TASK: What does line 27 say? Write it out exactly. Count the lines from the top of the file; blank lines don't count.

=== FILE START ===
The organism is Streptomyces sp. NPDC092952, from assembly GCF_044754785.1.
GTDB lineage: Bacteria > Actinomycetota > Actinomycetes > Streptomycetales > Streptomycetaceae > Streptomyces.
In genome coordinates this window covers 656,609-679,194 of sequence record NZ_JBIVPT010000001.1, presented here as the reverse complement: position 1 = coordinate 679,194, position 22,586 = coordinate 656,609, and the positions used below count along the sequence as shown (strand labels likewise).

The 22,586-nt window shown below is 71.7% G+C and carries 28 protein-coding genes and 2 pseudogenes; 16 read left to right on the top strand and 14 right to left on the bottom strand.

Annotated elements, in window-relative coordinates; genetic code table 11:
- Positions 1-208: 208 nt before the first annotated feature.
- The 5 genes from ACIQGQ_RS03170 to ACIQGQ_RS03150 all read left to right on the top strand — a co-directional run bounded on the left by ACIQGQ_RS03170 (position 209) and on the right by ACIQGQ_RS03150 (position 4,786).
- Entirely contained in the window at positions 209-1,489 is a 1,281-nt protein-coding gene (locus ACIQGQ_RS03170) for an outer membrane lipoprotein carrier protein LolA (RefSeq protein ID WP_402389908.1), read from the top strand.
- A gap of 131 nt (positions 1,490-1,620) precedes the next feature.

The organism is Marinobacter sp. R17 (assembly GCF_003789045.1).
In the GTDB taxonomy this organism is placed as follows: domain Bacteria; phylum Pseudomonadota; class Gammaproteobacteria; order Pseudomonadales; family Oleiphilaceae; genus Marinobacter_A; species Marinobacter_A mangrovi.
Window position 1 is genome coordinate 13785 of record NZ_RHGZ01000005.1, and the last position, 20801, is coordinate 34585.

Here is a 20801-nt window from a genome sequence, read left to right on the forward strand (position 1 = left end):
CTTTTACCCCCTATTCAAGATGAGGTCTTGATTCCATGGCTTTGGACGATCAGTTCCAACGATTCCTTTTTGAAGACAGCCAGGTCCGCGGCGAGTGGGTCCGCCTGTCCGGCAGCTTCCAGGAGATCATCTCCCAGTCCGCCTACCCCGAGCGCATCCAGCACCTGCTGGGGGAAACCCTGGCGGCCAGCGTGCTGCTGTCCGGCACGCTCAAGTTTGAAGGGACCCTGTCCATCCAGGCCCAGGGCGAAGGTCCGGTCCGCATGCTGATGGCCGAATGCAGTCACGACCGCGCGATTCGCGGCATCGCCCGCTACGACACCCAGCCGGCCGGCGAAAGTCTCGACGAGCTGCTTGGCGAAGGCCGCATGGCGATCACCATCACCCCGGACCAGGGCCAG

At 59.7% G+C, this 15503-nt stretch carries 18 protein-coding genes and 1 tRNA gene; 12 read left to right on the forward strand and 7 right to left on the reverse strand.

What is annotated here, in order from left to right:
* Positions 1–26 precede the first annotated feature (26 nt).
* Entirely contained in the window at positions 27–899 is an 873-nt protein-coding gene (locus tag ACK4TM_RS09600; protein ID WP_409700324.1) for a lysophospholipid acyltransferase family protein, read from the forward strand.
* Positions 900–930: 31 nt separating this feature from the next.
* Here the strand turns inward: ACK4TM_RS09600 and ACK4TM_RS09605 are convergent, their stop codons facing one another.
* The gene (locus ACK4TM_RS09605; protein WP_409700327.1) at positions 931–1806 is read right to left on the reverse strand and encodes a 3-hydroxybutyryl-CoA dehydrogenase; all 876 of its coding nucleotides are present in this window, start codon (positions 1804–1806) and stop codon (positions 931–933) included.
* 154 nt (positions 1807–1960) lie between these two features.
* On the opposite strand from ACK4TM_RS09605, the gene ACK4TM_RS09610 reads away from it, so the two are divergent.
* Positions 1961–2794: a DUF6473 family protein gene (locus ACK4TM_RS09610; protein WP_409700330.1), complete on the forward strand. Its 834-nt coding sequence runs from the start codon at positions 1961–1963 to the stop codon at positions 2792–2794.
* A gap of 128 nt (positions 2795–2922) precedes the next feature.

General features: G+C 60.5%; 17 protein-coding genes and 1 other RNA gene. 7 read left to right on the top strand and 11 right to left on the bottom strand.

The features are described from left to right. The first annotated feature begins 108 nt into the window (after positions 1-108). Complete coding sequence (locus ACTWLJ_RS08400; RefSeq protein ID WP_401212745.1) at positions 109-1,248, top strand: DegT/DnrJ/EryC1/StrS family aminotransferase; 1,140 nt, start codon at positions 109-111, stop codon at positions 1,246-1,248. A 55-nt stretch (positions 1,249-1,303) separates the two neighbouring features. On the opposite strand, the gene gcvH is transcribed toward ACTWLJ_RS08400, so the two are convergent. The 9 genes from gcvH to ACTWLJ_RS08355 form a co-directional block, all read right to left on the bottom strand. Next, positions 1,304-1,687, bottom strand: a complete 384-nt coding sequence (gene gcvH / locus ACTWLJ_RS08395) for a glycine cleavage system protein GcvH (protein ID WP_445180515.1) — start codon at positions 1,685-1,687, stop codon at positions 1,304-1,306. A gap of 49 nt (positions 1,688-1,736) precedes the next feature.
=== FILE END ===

The features are described from left to right. The first annotated feature begins 108 nt into the window (after positions 1-108). Complete coding sequence (locus ACTWLJ_RS08400; RefSeq protein ID WP_401212745.1) at positions 109-1,248, top strand: DegT/DnrJ/EryC1/StrS family aminotransferase; 1,140 nt, start codon at positions 109-111, stop codon at positions 1,246-1,248. A 55-nt stretch (positions 1,249-1,303) separates the two neighbouring features. On the opposite strand, the gene gcvH is transcribed toward ACTWLJ_RS08400, so the two are convergent. The 9 genes from gcvH to ACTWLJ_RS08355 form a co-directional block, all read right to left on the bottom strand. Next, positions 1,304-1,687, bottom strand: a complete 384-nt coding sequence (gene gcvH / locus ACTWLJ_RS08395) for a glycine cleavage system protein GcvH (protein ID WP_445180515.1) — start codon at positions 1,685-1,687, stop codon at positions 1,304-1,306. A gap of 49 nt (positions 1,688-1,736) precedes the next feature.